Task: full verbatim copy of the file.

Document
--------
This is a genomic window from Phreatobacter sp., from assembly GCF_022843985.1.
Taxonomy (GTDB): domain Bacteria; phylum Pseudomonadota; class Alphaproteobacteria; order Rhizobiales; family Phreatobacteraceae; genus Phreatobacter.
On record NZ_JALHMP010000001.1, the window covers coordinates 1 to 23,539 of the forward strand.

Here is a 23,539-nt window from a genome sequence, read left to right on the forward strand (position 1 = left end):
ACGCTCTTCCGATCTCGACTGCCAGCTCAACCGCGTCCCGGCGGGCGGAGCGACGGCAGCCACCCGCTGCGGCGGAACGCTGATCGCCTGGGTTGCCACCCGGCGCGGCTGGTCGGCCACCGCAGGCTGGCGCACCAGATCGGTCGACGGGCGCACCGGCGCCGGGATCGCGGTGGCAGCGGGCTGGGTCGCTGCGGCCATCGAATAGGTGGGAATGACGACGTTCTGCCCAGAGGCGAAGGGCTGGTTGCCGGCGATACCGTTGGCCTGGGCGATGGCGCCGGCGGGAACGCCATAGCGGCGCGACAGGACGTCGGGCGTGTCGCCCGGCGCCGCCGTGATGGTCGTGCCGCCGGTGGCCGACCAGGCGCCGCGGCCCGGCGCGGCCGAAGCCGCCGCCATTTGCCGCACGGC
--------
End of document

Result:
This is a genomic window from Phreatobacter sp., from assembly GCF_022843985.1.
Taxonomy (GTDB): domain Bacteria; phylum Pseudomonadota; class Alphaproteobacteria; order Rhizobiales; family Phreatobacteraceae; genus Phreatobacter.
On record NZ_JALHMP010000001.1, the window covers coordinates 1 to 23,539 of the forward strand.

Here is a 23,539-nt window from a genome sequence, read left to right on the forward strand (position 1 = left end):
ACGCTCTTCCGATCTCGACTGCCAGCTCAACCGCGTCCCGGCGGGCGGAGCGACGGCAGCCACCCGCTGCGGCGGAACGCTGATCGCCTGGGTTGCCACCCGGCGCGGCTGGTCGGCCACCGCAGGCTGGCGCACCAGATCGGTCGACGGGCGCACCGGCGCCGGGATCGCGGTGGCAGCGGGCTGGGTCGCTGCGGCCATCGAATAGGTGGGAATGACGACGTTCTGCCCAGAGGCGAAGGGCTGGTTGCCGGCGATACCGTTGGCCTGGGCGATGGCGCCGGCGGGAACGCCATAGCGGCGCGACAGGACGTCGGGCGTGTCGCCCGGCGCCGCCGTGATGGTCGTGCCGCCGGTGGCCGACCAGGCGCCGCGGCCCGGCGCGGCCGAAGCCGCCGCCATTTGCCGCACGGC